Map and accompanying text responding to ingredients from Mabu-Mabu‘s lunch menu and ideas of time through the Forum’s theme of ‘The Long View’.
Commissioned for Living Cities Forum 2021 by the Naomi Milgrom Foundation.
Special thanks to Nornie Bero (Mabu Mabu), Jen Zielinska and Sam Redston.
View map here
nine to five. The working day. Broken by a lunch break. Before unions agitated for the introduction of meal and rest breaks, workers were required to work the whole day through without one. The Western concept of time – clock time – is a linear measurement embraced by capitalism, inextricably bound to labour as a measure of productiveness. A break for lunch. A time for study. As Moten and Harney describe “study is what you do with other people”, as a means to build resistance to forms of authority governing our everyday life. For those on the margins, the time in the break to study through food, conversations and ideas can be a way to build power in communities whose mere existence pose a threat to business as usual.
Geologic history is commonly referred to as ‘deep time’, as a way to try and comprehend the immensity of time and understand evolution. Deep time. For Aboriginal people stories reveal connections through land itself to teach of future ecological change. The long view of the continent colonially referred to as Australia reveals that the deep past happened in the locations we traverse in the present day, this understanding of time as a non-linear concept gives context to climate crisis. As Yuwaalaraay/Gamilaraay woman Frances Peters-Little says, “All things will outlast us, the land will change, and survive … Yes, the land will be different. But new things will come of it.” Land, along with diets have been colonised here. Most of the food eaten or the crops grown here are not native, but introduced through British settlement or subsequent waves of immigration. Many of these introduced staples, such as barley and wheat have been producing smaller yields as climate crisis has brought about a rise in temperature and other changes such as increased salinity and drought. Aboriginal people cultivated native crops for tens of thousands of years before colonisation, therefore producing plants better adapted to environmental and temperature changes with high nutrition, great abundance, and vast diversity. We can learn from the past to adapt for the future of food in this country. Learning takes time.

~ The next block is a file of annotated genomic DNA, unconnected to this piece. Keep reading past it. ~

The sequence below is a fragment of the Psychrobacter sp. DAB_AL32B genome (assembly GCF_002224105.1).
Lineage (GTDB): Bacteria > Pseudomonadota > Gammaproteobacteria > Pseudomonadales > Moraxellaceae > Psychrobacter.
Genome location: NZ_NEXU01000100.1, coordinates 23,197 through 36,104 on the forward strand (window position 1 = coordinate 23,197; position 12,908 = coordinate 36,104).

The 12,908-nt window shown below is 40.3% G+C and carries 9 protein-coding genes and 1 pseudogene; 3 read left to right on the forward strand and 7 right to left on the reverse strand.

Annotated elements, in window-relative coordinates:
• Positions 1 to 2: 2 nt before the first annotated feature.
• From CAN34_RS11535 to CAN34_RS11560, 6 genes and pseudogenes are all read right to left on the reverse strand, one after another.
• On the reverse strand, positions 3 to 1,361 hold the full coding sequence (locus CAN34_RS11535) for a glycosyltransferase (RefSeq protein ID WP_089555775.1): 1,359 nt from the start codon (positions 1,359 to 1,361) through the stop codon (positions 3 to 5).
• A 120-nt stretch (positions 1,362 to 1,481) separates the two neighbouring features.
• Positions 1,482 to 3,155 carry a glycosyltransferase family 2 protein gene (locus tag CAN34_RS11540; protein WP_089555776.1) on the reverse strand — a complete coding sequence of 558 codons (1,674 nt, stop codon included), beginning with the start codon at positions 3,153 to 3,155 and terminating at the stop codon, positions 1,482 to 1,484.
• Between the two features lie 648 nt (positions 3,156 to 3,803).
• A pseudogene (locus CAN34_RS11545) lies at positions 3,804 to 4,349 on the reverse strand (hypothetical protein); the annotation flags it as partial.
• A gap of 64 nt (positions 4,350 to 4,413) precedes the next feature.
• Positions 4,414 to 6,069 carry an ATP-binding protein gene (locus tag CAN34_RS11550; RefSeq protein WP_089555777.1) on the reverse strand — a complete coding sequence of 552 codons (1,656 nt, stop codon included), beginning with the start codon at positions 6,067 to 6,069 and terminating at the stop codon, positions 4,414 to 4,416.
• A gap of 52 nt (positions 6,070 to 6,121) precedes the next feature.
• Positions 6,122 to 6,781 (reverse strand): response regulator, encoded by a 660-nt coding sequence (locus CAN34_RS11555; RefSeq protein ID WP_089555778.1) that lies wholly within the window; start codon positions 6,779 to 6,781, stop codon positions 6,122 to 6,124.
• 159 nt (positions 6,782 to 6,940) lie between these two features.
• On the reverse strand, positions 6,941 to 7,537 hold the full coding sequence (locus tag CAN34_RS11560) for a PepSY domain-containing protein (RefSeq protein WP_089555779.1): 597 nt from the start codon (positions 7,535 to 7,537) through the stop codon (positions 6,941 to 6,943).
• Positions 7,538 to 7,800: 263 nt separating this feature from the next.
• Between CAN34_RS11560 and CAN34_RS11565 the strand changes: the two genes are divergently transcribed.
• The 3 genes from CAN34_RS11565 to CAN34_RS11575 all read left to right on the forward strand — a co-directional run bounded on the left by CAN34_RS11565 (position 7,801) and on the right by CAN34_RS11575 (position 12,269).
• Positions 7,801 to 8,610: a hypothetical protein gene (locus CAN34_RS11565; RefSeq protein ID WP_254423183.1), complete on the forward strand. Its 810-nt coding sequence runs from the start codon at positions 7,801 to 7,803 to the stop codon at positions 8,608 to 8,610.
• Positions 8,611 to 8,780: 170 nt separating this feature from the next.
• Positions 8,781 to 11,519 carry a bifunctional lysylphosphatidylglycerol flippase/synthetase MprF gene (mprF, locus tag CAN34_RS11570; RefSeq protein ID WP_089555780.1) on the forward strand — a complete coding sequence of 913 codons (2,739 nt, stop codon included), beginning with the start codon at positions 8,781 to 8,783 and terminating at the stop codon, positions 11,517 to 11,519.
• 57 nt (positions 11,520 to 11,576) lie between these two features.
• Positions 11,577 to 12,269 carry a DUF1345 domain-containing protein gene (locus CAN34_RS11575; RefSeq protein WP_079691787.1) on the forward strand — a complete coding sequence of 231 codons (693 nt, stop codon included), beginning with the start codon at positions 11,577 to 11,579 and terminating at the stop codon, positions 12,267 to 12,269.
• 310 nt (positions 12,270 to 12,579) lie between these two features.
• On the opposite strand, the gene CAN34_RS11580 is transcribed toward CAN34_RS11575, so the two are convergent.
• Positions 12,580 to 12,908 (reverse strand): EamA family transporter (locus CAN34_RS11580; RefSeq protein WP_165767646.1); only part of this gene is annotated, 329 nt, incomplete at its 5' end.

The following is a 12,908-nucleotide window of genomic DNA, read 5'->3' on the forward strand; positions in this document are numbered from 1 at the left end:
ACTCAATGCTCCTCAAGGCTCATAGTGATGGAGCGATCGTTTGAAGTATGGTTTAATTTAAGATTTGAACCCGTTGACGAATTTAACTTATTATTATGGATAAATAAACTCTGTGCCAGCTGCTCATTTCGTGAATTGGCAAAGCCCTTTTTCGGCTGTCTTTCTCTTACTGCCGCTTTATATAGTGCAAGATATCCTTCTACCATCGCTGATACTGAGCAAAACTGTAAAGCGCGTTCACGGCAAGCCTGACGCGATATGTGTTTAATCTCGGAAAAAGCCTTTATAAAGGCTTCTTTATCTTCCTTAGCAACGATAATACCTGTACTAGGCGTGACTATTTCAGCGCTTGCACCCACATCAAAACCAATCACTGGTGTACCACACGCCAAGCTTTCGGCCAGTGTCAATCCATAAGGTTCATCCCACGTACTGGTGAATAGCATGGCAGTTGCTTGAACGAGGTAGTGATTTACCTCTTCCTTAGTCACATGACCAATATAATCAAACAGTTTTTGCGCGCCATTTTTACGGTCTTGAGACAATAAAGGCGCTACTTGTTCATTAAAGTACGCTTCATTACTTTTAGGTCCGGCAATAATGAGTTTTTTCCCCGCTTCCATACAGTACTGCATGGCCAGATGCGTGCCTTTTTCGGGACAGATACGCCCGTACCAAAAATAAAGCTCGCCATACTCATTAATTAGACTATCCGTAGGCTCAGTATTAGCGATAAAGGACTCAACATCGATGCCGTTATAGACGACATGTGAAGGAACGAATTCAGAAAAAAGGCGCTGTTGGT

In 1697 William Dampier naively noted, “The earth affords them no food at all. There is neither herb, root, pulse nor any sort of grain for them to eat that we saw” his observations were replicated as scenes of empire were served on plates through introduced crops and animals. Displacement and dispossession continue to be traced through changing food cultures alongside various waves of settlement, highlighting the legacy of western imperialism and settler colonialism. Adaptation and appropriation of migrant foods continue to find their way into the Australian diet from the time of the goldfields in the 1800s, where dim sims grew in size to the 1950s where the popular favourite the Chiko Roll – a spring roll that was enlarged to be a hand held version of itself – able to feed those ever-hungry colonising appetites or more recently the sausage sizzle, most likely a take on a German sausage sandwich or a homage to the American hotdog, now a staple for a quick snack on voting days or a Sunday Bunnings run.
This menu asks you to draw attention to time. The time it takes to grow, harvest, transport, prepare, cook and eat food – the time taken by labouring bodies enacting these processes. Histories and stories of seeds, plants, land and recipes evolving and shared over time and generations. Fast food. Slow food. Present food. Future food. The time we come together over food. Lunch. time.
Keg de Souza